Underrepresented national cuisines in the SFBA

Welcome to HO! An epic first post! Do you live here for good now?

I had thought Dish Dash (at least the one in Sunnyvale) was run by Lebanese. Are they actually Saudis?

Oh, We should talk about regional Indian. At some point I was thinking about pulling a @Hyperbowler and do a Regional Indian discussion

But never got around to it. But I must say there is a wealth of regional Indian, especially in the South Bay. So please feel free to start such a discussion! Separately I still need to get around to posting about Annachikadai, the thali on banana leaf place in Mountain View.

1 Like

Well @Yimster reported here that CWD is no longer Fijian:

Nice contribution, but with one quibble: I wonder if making fish and chips with Icelandic haddock makes a restaurant Icelandic.

These are great, thank you! Have you found anything here that you haven’t found in New York?

I will try to check out Fiji sweets soon.

How is the food at Paprika?

How did I miss Armenia? I believe Royal Market is Armenian owned too. Considering our proximity to Fresno, it’s surprising to have so few Armenian restaurants.

I was surprised to find more than six Argentina and Cambodia restaurants, which is why I hadn’t included those in the original post.

HForgive me if I mess up with the interface… new to this!

But yeah, I’ll be living in SF for the next 4-5 months :slight_smile:

That’s right re: Dish-Dash; that said they have dishes that tend to transcend boundaries, like Mansaf. If you want strictly Saudi fare, here’s a feastly event you may want to check out: https://eatfeastly.com/meals/d/191385328/the-real-middle-eastsaudi/?rf=fwebbrowpopu


I’m definitely grabbing for straws here, but they also have Icelandic pancakes and ale I believe. You may have better luck with Icelandic groceries at Nordic House in Berkeley perhaps.

1 Like

Yeah, I’d say Pacific Islander food is much tougher to come by in NYC. I haven’t tried Paprika yet to be honest - just had Hungarian from Cafe Europa which was frankly just ok.

1 Like

Mea culpa! I was going by their main posted menu and didn’t drill far enough down into the specials menus and submenus. I did find gravlax and something indentified as “Swedish Pancakes (Icelandic, of course)” (which was on the same submenu as Joe’s Special and Huevos Rancheros}.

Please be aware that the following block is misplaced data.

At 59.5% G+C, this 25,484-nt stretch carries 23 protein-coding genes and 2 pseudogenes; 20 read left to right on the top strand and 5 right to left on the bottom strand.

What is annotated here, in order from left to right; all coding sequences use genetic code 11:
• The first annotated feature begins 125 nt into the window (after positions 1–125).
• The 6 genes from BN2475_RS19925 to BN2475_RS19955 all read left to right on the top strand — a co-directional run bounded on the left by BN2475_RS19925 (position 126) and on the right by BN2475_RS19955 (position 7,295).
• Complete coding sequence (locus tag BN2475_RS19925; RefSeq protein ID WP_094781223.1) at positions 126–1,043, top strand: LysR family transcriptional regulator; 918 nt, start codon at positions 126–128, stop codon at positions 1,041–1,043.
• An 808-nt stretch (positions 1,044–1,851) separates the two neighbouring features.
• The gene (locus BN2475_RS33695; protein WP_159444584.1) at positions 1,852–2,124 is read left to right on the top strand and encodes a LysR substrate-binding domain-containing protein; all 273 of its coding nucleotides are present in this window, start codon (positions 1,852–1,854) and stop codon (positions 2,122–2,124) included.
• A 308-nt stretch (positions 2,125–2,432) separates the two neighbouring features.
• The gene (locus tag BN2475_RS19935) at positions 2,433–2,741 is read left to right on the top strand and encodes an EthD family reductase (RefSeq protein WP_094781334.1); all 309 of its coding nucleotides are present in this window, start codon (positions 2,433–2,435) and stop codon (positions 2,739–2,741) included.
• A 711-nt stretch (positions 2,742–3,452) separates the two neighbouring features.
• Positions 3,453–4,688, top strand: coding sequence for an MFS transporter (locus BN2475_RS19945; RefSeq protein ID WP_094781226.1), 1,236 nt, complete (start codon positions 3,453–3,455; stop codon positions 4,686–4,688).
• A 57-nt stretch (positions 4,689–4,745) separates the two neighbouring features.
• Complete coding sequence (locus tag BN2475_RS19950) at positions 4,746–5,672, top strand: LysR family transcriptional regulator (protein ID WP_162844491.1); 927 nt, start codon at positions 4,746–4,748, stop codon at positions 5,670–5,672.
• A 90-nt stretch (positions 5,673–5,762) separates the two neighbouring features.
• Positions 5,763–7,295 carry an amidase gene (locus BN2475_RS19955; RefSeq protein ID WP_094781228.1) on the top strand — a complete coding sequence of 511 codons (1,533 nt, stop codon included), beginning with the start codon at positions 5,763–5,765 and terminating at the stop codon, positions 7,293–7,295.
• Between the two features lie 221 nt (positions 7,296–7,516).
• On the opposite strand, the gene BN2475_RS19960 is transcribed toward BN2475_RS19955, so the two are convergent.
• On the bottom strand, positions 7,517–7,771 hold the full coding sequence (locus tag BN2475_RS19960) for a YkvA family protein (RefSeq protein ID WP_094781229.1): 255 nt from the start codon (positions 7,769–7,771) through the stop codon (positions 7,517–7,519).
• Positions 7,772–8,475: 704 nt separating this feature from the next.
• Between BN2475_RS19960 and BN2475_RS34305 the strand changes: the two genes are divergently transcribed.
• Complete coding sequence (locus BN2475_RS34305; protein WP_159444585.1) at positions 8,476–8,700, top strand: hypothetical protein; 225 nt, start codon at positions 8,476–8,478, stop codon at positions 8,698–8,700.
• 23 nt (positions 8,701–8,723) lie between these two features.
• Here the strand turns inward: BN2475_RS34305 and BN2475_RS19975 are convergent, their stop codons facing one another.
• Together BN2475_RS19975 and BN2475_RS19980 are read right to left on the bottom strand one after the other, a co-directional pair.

A truly eclectic menu :slight_smile:

[edit to add] There appears to be a sister restaurant in San Ramon, Katy’s Korner, with a similar menu. So now we have two putative Icelandic restaurants.

1 Like

ChiliCali in SF too. They are a popup every sunday evening. Seems to have positive reports. Has anyone been?

Budiman also sometimes sells their food at the nearby Ori Deli.

Chilicali Chef Siska Silitonga occasionally presents a traditional North Sumatra feast called a “lontong.” It consisted of a series of entrees served family style two sauces to spoon over the food. I enjoyed one such banquet at one of her popups. It was a highly informative experience with Chef Siska explaining each dish as brought out and solicited reactions and questions during the meal. I highly recommend it.


Corrected menu link (that one’s a 404 now).

Karelian pies (from Finland if I understand Paolo’s Tweet) @ Kantine SF. Lots of Other Scandanavian dishes.

Karelia = far eastern Finland and the ethnically Finnish areas across the border in Russia.

1 Like

A friend posted pictures of an Abyssinian restaurant in San Diego. The dishes look Ethiopian, and the small Wiki entry says that that injira, that spongy pancake, is a staple. Google returns a closed South Bay place, Abyssinia, and then links to several Ethiopians. ![Abyssinian|700x525]

1 Like

I don’t know why I can’t see the photo. Let’s try again.

In Santa Rosa, My Abbysisinia


It’s very good. I went with a group a few years ago and we tried meat as well as vegetarian. All of us enjoyed it.

1 Like

Is Abyssinian cuisine distinct from Ethiopian, and if so how and why?

Northern Ethiopian Amharic (and I believe Tigrean) speaking people in Ethiopia refer to themselves as “Habesha”, which was historically westernized as Abbysinia to refer to the people and country. Since most Bay Area Ethiopian immigrants, if not US in total, are Habesha I don’t think referring to the food as Asbyssinian would provide anything different.

There are some regional variations in foods and staple goods in Ethiopia, but I don’t believe that’s represented in Bay Area restaurants thought the dish names may vary.

My Abyssinia’s menu looks typical of local ethiopian restaurant, and with the exception of Doro wot, which is eaten mostly at holidays, is typical of what I ate in Addis Ababa and Tigray

1 Like

Café Ohlone is scheduled for an August opening at 2430 Bancroft Way, Berkeley, inside University Press Books.

I’m not sure if Ohlone food falls into the category of “national cuisine” for purposes of this thread but it certainly is “underrepresented.”

photo below: Venison backstrap cooked with bay laurel and yerba buena, blackberries, mushrooms and bitter greens. Photo: Mak-‘amham

excerpt from about middle of article:

Many Ohlone ingredients are used in various ways in different dishes. Acorns are used to make soup (paamu) and flatbread (yuu-pitlaš). Bay laurel (sokoote) flavors roasted meats, sauces and stews. Yerba buena (čawrišim), which belongs to the mint family, is used as an herb to flavor dishes and an ingredient for tea. Medina said the repetition of ingredients has a purpose. “So much of our culture is based on pattern, repetition. This is a way that our culture become cemented and solidified in our identities.”

Café Ohlone
grand opening slated for August
Café Ohlone by Mak-‘amham will be inside University Press Books
2430 Bancroft Way (between Dana and Telegraph), Berkeley

will be open three days a week, most likely 10 a.m. to 3 p.m.
Thursday through Saturday


Fri-Sun popup in SOMA. Lagos flavors its said.

1 Like